10,000 steps per day and its benefits

The number 10,000 originated as an arbitrary number with nil science backing it – to start. Now, the science is behind getting your 10,000 steps per day, and its benefits are brilliant. Continue reading “10,000 steps per day and its benefits”

+ Coffee on a calendar

Goal setting – 80% method

If you have set goals before with a health professional, chances are you have heard of the S.M.A.R.T. method to ensure adequate goal setting. I love this method as it gives you a plan rather than just a dream. Regardless of how you set goals, the 80% achievement rule is one way to determine if your goal setting method is working. Continue reading “Goal setting – 80% method”


Osteoporosis and Exercise

Osteoporosis is when the bones are weaker than desired. Bone Mineral Density is a rating of bone strength. Bone mineral density tests are completed like an x-ray, to assess bone strength and risk of future fractures. The picture taken is compared to normative data (other people of the same age and gender). Osteoporosis can be halted and even reversed through exercise. Continue reading “Osteoporosis and Exercise”


Polycystic Ovary Syndrome (PCOS) and Exercise

Polycystic ovary syndrome affects 5-10% of 18-44-year-old females. An exercise physiologist is commonly sought for advice regarding exercise in relation to Polycystic ovary syndrome and related health conditions. I want to discuss exercise and its benefits related to a PCOS diagnosis. Continue reading “Polycystic Ovary Syndrome (PCOS) and Exercise”


Hypertension and Exercise

In 2017-18, one in every 10 Australians reporting having high blood pressure, otherwise known as hypertension. Hypertension put simply, is an increase of forces in the artery walls. Both genetic and lifestyle factors can influence the risk of diagnosis. Here, we are going to discuss hypertension and how to start an exercise program.

You cannot change who you are, but these can increase your risk of high blood pressure:

  • A family history of blood pressure.
  • Age. Because as we age, our blood vessels (like our skin) lose some of their elastic properties.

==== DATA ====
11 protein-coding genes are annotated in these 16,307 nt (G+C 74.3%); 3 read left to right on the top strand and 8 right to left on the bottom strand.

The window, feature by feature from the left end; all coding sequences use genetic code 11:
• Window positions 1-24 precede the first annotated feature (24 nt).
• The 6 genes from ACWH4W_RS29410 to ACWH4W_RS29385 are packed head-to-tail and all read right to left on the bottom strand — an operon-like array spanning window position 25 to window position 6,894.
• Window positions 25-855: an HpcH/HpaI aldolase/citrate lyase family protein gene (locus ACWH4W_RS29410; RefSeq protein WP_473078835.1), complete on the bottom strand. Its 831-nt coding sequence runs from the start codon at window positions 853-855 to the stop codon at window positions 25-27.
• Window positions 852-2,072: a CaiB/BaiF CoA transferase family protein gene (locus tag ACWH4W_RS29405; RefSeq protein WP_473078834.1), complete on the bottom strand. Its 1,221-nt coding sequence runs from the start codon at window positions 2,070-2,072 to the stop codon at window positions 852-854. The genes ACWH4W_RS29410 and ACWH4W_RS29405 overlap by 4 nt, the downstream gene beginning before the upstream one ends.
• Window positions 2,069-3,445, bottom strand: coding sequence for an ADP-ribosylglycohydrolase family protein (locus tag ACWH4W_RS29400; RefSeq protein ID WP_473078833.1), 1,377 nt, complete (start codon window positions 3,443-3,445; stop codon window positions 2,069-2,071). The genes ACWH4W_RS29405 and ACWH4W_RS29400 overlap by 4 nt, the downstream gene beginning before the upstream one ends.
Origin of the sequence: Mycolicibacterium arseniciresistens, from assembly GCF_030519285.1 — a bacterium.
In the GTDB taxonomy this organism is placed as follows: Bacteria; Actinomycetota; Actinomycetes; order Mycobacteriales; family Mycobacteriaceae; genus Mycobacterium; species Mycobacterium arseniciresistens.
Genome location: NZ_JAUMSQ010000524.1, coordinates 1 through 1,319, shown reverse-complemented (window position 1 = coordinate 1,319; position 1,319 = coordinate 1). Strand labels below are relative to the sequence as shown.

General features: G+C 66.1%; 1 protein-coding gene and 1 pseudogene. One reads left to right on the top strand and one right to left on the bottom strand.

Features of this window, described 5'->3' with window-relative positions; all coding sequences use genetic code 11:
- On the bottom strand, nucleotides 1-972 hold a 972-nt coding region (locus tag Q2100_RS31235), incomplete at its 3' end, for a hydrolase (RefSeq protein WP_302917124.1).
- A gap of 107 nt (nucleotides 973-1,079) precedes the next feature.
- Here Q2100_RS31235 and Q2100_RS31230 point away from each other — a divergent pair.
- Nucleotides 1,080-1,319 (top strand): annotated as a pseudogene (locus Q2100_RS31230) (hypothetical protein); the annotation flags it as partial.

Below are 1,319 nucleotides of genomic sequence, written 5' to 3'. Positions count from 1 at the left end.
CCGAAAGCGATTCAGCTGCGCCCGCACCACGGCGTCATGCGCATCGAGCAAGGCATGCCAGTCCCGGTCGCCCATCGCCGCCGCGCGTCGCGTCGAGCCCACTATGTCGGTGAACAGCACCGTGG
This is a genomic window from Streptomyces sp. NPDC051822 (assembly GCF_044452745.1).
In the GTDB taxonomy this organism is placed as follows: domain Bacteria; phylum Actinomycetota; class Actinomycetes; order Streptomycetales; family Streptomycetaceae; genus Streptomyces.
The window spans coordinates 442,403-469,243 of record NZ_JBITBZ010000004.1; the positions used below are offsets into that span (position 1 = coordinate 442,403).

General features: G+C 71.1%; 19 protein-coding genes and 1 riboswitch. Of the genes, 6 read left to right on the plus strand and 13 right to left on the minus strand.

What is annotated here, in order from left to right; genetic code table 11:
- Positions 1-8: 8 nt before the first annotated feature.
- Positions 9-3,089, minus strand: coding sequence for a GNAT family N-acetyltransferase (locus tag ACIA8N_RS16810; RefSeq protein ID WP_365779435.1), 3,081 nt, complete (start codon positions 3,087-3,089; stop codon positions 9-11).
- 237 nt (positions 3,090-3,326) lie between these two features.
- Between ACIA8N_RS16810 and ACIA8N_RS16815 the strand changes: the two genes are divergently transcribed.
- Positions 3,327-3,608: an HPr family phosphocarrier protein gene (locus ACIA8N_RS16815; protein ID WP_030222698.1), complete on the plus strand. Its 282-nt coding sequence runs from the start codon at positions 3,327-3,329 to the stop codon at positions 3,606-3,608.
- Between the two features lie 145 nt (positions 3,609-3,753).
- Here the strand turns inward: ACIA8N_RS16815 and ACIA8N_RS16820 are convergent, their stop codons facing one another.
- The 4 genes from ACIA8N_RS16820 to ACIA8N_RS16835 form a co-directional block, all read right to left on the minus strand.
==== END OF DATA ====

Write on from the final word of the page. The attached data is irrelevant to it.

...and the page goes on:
• Gender. Females are less likely to be diagnosed with hypertension (below the age of 64, once you’re above 65, the gender gap reduces).
  • Race. Australia’s first nation and Torres Strait Islander populations along with African Americans are at increased risk in comparison to Caucasian peoples.
  • Being diagnosed with Chronic Kidney Disease.

Some things that we can influence include:

  • Undertaking weekly physical activity, meeting the guidelines for your age and health factors – For most people, this is 30-minutes, 5 days of the week.
  • Dietary choices – reduce salt intake (these are often hidden in processed foods if you don’t think you have a high sodium diet).
  • Increased fat mass, having a BMI >25.
  • Increased alcohol intake.
  • You have a diagnosis of sleep apnoea, high cholesterol, or diabetes. If you are on medication for any of these conditions, they are still a factor.
  • Smoking tobacco.
  • Stress, here, we are talking about long-term, excessive stressors. This can be financial, emotional or those that lead to a negative change in sleep or daily movement.

We know exercise is a great way to manage hypertension. Unfortunately, positive changes in your blood pressure do not happen overnight but with sustained lifestyle changes. 

Okay, so how much exercise and what type?

30-minutes of exercise on five days of the week of moderate-intensity aerobic exercise, including two days of resistance exercise
30-minutes of exercise on three days of the week of vigorous-intensity exercise plus two days of resistance exercise.

What is “moderate-intensity”? 
A rating of 12-13 on a Borg RPE scale, this might be through walking, cycling, swimming, or dancing.

What is “vigorous-intensity”?
A rating of 14-16 on a Borg RPE scale. This can be undertaken via a range of movement methods, such as through HIIT (using weights, cardio or a mixture), running, competitive sport, boxing, or dancing.

Now, break down the resistance exercise sessions
Completed on non-consecutive days of the week. 8-10 exercises focusing on large muscle groups and movements.

Starting an exercise program after being recently diagnosed can be easily monitored by a professional if this is something of concern. Find a local AEP (Exercise Physiologist) to help kick off your journey to a healthier self!


Working from home – desk set up

If you have started working from home like so many millions of people around the world secondary to the COVID-19 pandemic, you have probably had to set up a desk in your home. Having an ergonomically sound station to base yourself on is super important. Here are some tips. Continue reading “Working from home – desk set up”


Tennis Elbow – Part 2

If you are here, I am assuming you have read the previous blog on tennis elbow, also known as lateral epicondylitis and here to read part 2. Your symptoms have been reduced, or those exercises previously mentioned are too easy, and you are now ready to take the next step. Continue reading “Tennis Elbow – Part 2”